August 29, 2019
The Illusionists has become something of a staple on London’s West End over the past six years, first appearing in London in 2013 for a limited run after its premiere in Australia the previous year, and subsequently appearing for six to eight week runs every twelve to eighteen months since. The seven magicians involved may change in each show, but the format remains largely the same – big illusions alongside impressive card feats; daring escapades followed by amazing feats of mentalism and true showmanship. It’s clearly popular with audiences but is it still fresh six years on?
The lineup for this year’s show at Shaftesbury Theatre, titled The Illusionists – Direct from Broadway, is one of the strongest yet seen. In no particular order we were treated to: Adam Trent (‘The Futurist’), Chris Cox (‘The Mentalist’), Enzo (‘The Unforgettable’), James More (‘The Showman’), Jonathan Goodwin (‘The Daredevil’), Paul Dabek (‘The Trickster’) and Yu Ho-Jin (‘The Manipulator’). If you are wondering what the names in brackets mean, they largely refer to their roles in the show – Yu Ho-Jin is a master of cards and sleights whilst Goodwin is, well, it’s fairly self-explanatory. Less obvious are names like ‘showman’ and ‘unforgettable’ – having seen the show we now know that this means you can expect some excellent large-scale illusions with impressive-looking containers, sheets of metal and numerous assistants to enhance the showmanship as transpositions occur.
In short, the entire show is a superb family evening out with a host of children absolutely enthralled throughout, whilst the gasps from the adults were just as audible. If there is a leading man amongst the ensemble, it is undoubtedly Dabek who comperes a large portion of the first half, welcomes everybody at the beginning and even performs a shadow show at the end. His various jokes and winning personality had the audience in stitches and his main moment – a magic trick that is at its heart a simple signed card trick – is pure theatre.
For those whom have come to magic through admiring ITVs Britain’s Got Talent, there’s a whole lot to enjoy with not one but two stars of the show appearing. James More impresses during his routine, delivering Copperfield-esque illusions so quickly that you may find yourself rubbing your eyes in disbelief. Goodwin meanwhile has a charisma that cannot be taught; his two daring feats are completely different to one another but just as hypnotic. To say any more would ruin it for those coming into the show blind, but rest assured your heart may skip more than one beat en route to the finale.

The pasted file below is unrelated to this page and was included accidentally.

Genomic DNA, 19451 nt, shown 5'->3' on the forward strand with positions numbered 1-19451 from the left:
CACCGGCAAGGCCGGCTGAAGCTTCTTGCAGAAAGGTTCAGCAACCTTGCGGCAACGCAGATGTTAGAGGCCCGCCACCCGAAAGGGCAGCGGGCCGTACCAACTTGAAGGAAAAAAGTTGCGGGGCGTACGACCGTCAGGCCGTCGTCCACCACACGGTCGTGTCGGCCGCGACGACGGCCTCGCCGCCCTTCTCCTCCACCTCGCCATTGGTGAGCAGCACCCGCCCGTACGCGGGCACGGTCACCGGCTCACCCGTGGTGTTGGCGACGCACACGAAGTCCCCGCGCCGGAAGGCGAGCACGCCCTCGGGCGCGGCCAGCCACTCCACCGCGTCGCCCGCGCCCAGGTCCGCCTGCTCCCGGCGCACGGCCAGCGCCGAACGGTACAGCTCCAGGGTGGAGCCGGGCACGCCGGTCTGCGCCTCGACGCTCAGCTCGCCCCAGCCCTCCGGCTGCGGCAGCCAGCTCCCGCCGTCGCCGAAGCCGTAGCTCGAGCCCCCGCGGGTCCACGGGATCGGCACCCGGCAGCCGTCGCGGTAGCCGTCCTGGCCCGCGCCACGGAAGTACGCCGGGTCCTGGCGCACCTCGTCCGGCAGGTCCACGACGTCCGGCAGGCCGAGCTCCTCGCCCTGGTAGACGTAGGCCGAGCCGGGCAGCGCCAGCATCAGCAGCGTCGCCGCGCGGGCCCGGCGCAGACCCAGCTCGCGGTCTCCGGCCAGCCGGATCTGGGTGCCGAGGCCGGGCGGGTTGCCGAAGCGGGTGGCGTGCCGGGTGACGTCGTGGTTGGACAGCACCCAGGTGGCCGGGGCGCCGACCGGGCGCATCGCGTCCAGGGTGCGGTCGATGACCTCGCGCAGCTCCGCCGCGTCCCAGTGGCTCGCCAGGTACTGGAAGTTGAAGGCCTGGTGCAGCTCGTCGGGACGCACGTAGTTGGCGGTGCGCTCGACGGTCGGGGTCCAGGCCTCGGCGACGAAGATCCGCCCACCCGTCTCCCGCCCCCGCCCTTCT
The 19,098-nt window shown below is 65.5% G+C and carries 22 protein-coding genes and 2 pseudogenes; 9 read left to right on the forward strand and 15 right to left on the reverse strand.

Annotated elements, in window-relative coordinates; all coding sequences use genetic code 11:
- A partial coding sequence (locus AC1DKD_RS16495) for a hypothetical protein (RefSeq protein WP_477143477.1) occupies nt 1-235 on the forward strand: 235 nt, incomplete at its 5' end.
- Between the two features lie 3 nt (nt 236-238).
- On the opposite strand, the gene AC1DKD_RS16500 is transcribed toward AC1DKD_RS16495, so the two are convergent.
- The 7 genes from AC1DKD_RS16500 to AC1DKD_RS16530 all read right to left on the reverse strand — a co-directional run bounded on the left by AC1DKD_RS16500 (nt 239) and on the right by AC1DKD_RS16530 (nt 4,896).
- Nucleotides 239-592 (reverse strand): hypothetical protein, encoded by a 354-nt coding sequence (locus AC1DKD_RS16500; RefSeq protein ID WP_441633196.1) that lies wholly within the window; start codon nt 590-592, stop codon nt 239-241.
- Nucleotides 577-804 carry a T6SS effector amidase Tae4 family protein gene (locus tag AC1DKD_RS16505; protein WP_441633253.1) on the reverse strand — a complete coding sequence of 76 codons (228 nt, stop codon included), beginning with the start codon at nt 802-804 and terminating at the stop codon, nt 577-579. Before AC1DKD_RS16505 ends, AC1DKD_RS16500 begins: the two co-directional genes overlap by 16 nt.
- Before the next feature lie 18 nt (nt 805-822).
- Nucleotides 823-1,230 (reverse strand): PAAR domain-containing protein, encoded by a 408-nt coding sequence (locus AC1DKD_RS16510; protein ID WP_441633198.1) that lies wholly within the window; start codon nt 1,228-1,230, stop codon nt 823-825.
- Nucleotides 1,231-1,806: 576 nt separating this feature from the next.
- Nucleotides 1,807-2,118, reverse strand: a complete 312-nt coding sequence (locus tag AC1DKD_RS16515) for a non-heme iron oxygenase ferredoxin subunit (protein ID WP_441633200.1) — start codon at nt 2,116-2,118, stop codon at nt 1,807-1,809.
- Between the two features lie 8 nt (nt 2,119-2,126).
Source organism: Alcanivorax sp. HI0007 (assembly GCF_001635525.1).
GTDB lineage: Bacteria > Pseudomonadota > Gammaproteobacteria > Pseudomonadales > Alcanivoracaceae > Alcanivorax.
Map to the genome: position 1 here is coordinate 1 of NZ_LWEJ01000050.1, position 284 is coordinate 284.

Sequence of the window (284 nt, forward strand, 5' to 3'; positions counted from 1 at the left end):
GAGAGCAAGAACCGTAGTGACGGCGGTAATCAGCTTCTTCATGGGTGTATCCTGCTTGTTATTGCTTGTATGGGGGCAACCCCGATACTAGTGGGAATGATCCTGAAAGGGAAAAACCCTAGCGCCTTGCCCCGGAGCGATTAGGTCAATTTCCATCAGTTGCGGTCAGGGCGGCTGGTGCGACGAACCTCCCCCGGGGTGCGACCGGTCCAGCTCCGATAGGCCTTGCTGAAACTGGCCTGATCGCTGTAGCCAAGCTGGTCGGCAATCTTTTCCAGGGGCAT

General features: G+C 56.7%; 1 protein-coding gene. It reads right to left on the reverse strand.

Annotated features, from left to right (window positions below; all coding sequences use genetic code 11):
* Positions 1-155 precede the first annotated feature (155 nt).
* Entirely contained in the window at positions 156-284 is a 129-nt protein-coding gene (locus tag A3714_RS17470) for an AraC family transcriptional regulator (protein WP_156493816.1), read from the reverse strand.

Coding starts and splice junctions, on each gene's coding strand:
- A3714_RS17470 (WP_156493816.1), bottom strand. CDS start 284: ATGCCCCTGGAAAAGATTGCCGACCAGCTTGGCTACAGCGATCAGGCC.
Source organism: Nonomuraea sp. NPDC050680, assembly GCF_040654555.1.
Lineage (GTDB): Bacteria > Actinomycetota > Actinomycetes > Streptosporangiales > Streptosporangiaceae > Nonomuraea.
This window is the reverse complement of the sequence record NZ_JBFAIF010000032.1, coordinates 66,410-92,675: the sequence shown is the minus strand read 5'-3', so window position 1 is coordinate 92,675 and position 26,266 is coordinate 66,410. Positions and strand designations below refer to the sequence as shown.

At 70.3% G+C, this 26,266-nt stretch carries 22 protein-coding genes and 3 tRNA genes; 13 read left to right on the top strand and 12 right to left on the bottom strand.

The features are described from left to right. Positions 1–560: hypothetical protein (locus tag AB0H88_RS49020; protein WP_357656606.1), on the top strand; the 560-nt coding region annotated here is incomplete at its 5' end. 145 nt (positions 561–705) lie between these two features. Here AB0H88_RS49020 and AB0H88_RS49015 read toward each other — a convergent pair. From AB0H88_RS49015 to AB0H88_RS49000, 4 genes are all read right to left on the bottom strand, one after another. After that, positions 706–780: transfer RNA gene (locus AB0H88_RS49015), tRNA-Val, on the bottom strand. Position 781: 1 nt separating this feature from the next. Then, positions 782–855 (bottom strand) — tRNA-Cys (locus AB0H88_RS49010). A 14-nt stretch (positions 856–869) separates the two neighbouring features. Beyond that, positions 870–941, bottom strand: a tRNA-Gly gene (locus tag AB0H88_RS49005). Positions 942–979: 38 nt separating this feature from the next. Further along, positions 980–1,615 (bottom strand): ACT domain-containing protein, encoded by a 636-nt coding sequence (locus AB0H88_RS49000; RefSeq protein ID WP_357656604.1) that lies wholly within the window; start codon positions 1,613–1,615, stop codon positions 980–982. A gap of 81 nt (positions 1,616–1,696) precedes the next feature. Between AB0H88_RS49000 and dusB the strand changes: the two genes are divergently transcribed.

For fans of ‘pure’ magic, the manipulator Yu Hojin is presumably the main draw. Hailing from South Korea he is revered in magic circles for his skills with cards, even winning the equivalent of the Olympics – FISM – in 2012 at just 20 years old. You can see that routine here though we must say it’s even more mesmerising in person! He is such a skilled magic performer that we were in awe of his talent.
Enzo is a French magician who has the unenviable task of starting the show after the introductions. Thankfully, the tricks he goes for – a lightbulb appearing and disappearing at apparent will, followed by he himself vanishing and reappearing just as quickly – are hugely entertaining. His illusion is the second half is also pure showmanship. Meanwhile, Adam Trent is a likeable American magician who appears to use effects and lights to enhance his tricks. But his act actually goes deeper than that; telling evocative stories that add to the mystique. He appears adept at moving from one trick to another with ease and the way he closes the show is utterly beautiful.
Finally we come to Chris Cox the mentalist. He is in contrast to the other magicians; effecting a somewhat childish persona that the kids absolutely adored. At the performance we attended, he was undoubtedly the star as he impressed and amazed those in the stalls right up to the balcony with his apparent feats of mindreading. Somehow able to throw out names, addresses and even seemingly irrelevant details about the audience members’ lives, his set was a pure triumph and even led to half of the crowd giving a standing ovation as he took his bow.
It’s clear to see just why The Illusionists has been such a hit all over the world. Magic can be performed in many different ways and by providing a two hour show that brings all the different approaches together, it’s guaranteed to leave every observer impressed by at least something. Even the most grumpy theatregoer is sure to have something that they enjoy. From the jokes that only adults will get to the money thrown at such an extravaganza (a grand piano appears for all of 30 seconds in the first five minutes and is never seen again), The Illusionists is a must-see whenever it comes to town. The best bit? It’ll always be a different show depending on the roster of magicians so you can keep coming back for years!
The Illusionists is on until September 1st (so just a few days to go!) but do see it when it no doubt returns next year.
Our thanks must go to Paul Dabek for inviting us along. Very much appreciated!
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By Henry Fosdike